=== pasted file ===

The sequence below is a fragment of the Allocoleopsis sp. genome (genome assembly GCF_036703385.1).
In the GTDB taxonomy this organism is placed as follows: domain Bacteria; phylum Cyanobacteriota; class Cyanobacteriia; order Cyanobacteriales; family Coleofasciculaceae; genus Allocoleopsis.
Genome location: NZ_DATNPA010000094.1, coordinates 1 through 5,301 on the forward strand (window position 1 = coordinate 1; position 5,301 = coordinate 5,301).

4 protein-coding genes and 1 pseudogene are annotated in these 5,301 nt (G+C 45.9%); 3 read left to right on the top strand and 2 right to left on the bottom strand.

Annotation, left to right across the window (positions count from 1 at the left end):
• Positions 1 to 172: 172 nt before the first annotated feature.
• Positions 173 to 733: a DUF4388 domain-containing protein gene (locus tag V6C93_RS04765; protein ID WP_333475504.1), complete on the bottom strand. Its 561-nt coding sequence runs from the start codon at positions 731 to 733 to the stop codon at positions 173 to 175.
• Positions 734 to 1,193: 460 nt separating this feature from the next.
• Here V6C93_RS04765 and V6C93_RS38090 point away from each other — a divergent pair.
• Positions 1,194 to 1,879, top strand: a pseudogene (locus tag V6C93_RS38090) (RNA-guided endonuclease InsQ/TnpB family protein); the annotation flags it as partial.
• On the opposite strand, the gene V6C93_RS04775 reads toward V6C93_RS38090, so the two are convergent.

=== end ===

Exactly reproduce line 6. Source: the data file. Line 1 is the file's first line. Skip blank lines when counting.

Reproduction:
• Positions 1 to 172: 172 nt before the first annotated feature.